The White House says President Obama intends to nominate Federal Reserve Vice Chairwoman Janet Yellen to chair the Federal Reserve, once Ben Bernanke completes his term in January.
If confirmed, Yellen, 67, would be the first woman to head the American central bank.
Obama is scheduled to make the announcement at 3 p.m. ET. Wednesday.
The Wall Street Journal reports:
"The nomination would conclude a long and unusually public debate about Mr. Obama's choice which started last June when he said that Ben Bernanke wouldn't be staying in the post after his term ends in January.
"Mr. Obama gave serious consideration to his former economic adviser, Lawrence Summers, who pulled out in September after facing resistance from Democrats in the Senate."
Yellen has served as vice chairwoman of the Board of Governors of the Federal Reserve System since 2010. She had previously served as the CEO of the Federal Reserve Bank of San Francisco from 2004 to 2010 and as governor of the Federal Reserve Board during the Clinton years.
Bernanke has served as chief at the Fed since 2006.
Update at 7:43 p.m. ET. 'Good, Solid, Safe':
"She's a good, solid, safe choice," Bob McTeer, who served as the Dallas Fed Chief and is now a distinguished fellow at the National Center for Policy Analysis, a Dallas-based think tank, tells our Newscast unit.
Yellen, said McTeer, will certainly be less colorful and less exciting a choice than Summers would have been, but she is capable and already "very popular" within the Federal Reserve system.
Yellen, said McTeer, is the "expected" choice. She worked "hand-in-glove" with Bernanke and "most of Washington will recognize that Mr. Bernanke has done an excellent job in steering us away from a second Great Depression back in '08 or '09."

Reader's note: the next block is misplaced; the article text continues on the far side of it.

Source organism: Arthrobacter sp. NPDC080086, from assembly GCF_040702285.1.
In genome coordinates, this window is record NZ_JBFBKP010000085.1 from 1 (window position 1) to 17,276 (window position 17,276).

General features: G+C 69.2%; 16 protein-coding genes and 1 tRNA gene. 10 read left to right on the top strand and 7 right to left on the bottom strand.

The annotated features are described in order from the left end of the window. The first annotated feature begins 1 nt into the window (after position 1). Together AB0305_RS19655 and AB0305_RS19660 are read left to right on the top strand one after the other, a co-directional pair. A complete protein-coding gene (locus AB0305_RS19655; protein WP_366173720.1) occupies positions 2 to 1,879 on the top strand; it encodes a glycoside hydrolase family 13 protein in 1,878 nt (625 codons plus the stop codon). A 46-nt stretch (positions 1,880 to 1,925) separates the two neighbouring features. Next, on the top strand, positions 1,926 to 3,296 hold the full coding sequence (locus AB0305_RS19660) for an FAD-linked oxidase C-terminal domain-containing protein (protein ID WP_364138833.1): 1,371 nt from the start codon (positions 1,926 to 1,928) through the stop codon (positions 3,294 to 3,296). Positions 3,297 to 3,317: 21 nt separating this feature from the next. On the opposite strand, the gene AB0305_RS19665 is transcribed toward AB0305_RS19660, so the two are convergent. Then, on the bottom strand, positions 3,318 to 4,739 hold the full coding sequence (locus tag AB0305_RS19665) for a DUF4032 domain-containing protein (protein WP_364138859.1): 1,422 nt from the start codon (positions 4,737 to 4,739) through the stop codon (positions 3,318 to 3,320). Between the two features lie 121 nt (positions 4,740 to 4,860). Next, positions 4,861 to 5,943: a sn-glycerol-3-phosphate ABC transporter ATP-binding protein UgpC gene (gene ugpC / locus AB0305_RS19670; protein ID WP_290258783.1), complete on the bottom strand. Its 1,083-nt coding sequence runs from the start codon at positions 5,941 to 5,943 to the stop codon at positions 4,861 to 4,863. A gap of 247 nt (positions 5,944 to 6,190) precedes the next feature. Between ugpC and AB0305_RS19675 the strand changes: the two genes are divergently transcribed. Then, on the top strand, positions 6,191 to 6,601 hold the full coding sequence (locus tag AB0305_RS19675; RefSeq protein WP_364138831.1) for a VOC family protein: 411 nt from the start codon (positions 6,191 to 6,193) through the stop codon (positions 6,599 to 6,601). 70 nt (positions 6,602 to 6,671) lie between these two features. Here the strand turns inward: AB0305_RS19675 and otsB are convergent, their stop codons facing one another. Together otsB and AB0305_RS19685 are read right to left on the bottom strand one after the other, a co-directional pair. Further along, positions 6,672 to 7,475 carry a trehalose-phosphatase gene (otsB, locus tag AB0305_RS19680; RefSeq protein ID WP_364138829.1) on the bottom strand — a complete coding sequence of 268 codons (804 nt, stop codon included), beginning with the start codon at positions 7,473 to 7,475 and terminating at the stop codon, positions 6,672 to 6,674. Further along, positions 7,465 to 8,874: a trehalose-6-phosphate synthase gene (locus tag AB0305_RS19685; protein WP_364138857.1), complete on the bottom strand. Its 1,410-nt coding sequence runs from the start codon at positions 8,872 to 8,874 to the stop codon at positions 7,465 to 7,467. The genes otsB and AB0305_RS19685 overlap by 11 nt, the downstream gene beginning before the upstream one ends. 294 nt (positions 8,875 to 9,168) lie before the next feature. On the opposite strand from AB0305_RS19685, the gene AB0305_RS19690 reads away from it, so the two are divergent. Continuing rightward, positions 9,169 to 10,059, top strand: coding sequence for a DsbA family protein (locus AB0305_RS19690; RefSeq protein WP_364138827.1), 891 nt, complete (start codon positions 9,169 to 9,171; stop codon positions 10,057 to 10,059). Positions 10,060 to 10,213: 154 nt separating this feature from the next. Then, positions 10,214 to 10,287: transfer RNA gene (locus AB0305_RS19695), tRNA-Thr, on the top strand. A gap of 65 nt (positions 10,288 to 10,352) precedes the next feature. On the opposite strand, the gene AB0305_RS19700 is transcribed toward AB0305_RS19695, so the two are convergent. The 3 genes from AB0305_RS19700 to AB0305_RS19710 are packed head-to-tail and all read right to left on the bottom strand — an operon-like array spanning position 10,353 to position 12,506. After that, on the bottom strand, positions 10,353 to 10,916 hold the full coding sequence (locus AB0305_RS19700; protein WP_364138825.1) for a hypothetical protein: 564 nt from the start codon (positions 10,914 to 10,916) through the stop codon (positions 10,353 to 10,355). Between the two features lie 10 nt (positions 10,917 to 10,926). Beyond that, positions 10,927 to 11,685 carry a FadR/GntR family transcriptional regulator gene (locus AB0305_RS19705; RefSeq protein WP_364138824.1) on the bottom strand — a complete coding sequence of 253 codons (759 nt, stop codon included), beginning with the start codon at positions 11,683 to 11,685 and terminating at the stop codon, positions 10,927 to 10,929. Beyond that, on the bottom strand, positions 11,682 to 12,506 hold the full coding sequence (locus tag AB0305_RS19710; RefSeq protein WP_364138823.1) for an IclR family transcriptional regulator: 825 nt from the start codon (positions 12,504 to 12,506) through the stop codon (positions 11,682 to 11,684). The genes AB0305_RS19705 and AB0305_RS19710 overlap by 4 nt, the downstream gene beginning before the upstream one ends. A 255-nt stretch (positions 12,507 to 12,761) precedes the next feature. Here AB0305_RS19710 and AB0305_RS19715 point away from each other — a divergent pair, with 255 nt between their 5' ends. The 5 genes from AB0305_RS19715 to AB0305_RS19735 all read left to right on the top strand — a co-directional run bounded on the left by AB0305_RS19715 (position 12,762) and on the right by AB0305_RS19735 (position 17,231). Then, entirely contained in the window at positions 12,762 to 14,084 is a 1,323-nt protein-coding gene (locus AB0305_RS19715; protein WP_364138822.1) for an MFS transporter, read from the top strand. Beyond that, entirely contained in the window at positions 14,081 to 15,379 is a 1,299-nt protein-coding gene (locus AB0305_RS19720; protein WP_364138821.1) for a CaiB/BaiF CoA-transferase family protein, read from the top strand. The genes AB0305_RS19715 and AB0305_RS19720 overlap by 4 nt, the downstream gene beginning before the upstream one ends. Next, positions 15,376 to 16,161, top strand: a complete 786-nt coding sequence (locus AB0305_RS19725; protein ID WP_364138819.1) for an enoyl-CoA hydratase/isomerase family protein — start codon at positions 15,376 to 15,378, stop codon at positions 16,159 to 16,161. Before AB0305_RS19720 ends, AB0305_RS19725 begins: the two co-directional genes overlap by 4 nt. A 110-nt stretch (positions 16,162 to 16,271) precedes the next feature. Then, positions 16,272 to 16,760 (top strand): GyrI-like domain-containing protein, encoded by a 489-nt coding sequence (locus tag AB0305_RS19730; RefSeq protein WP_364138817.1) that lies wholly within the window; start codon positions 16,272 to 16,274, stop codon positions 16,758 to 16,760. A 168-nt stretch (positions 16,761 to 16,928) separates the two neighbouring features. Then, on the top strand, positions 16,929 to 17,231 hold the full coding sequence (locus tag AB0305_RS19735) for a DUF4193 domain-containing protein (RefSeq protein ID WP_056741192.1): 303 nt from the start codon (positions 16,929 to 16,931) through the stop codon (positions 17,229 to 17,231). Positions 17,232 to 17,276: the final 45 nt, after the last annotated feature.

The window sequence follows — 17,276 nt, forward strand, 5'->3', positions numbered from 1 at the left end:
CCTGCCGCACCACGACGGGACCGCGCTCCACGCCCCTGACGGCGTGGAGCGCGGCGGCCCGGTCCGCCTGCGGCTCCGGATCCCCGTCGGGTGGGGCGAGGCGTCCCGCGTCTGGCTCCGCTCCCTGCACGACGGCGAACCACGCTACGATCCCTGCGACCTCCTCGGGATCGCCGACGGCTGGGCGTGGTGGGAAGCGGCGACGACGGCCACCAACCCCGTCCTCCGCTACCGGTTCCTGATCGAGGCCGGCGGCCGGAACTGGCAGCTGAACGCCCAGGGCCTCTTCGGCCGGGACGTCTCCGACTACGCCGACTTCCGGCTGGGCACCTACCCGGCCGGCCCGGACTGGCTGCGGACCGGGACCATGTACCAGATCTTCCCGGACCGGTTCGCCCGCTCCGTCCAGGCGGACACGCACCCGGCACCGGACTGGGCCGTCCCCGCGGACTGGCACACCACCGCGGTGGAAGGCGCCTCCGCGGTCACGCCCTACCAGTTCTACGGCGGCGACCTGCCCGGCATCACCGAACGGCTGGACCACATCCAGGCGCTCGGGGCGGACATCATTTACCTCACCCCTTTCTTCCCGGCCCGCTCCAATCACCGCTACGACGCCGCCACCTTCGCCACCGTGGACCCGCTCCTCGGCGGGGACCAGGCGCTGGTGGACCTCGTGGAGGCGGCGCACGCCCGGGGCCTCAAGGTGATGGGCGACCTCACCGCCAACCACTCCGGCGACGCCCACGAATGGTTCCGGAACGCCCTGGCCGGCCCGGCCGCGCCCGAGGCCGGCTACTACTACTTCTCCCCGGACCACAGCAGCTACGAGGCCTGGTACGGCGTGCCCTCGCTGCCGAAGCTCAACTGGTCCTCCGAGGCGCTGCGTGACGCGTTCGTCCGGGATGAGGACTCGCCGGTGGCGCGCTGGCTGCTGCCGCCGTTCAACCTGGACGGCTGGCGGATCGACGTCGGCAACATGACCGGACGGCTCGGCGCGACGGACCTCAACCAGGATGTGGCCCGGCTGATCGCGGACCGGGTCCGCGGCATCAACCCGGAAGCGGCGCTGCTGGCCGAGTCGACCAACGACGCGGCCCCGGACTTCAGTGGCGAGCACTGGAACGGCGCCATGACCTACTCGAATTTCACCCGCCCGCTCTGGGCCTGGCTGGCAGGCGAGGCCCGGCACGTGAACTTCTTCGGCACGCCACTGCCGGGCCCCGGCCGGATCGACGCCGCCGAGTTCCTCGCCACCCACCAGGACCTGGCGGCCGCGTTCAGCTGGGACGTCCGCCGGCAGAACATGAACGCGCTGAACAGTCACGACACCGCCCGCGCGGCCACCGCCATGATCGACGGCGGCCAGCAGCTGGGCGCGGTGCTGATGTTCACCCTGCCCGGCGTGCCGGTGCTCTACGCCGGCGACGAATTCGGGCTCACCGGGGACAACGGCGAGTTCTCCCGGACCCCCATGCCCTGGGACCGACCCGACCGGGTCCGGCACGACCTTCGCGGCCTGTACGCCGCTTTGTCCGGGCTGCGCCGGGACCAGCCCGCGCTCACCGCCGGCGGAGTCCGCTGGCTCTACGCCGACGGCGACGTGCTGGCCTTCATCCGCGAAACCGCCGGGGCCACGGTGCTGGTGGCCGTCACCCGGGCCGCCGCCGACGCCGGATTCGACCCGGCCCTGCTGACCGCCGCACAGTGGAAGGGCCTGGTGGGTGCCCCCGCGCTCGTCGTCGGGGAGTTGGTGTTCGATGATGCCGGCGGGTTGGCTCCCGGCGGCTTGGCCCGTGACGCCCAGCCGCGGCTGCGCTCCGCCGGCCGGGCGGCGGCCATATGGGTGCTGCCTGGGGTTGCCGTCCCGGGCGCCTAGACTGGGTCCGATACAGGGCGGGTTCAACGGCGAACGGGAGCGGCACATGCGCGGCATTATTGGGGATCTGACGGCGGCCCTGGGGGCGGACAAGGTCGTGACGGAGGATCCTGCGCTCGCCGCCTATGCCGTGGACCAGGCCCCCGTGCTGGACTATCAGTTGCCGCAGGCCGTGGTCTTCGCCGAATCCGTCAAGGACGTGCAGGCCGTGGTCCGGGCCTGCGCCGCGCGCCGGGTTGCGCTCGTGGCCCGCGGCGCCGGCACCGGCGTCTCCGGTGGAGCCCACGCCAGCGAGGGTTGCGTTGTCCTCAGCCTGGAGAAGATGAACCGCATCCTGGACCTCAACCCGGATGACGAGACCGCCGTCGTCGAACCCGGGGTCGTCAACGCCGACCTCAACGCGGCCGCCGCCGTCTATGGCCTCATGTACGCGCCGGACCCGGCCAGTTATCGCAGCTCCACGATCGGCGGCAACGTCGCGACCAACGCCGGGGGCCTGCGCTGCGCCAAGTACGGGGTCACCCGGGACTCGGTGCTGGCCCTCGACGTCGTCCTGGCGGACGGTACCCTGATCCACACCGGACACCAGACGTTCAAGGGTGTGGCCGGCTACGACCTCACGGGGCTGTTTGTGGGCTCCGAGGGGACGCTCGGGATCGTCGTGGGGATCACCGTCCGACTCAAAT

McTeer served with Yellen for a number of years and he says that she's a "very deliberate speaker," who has "all her material thought-out and written-out in advance and some people may find it a little bit tedious."
Update at 7:15 p.m. ET. Decides When To Taper:
The New York Times reports that, if confirmed, Yellen's first test would be to decide when to begin winding down the Fed's economic stimulus. The paper reports that Yellen worked hand-in-hand with Fed Chief Ben Bernanke to institute the policy.
The Times adds:
"If anything, Ms. Yellen has wanted the Fed to take even more aggressive measures to lift economic growth, believing the risks of inflation are modest. But her views and Mr. Bernanke's appear close enough that markets have considered her potential ascension as a sign of continuity at the Fed."
Bloomberg reports that Yellen has made the case for maintaing highly-accommodative monetary policy for the foreseeable future. In 2012 speeches, she said the Fed could keep interest rates at historic, near-zero levels into 2015.
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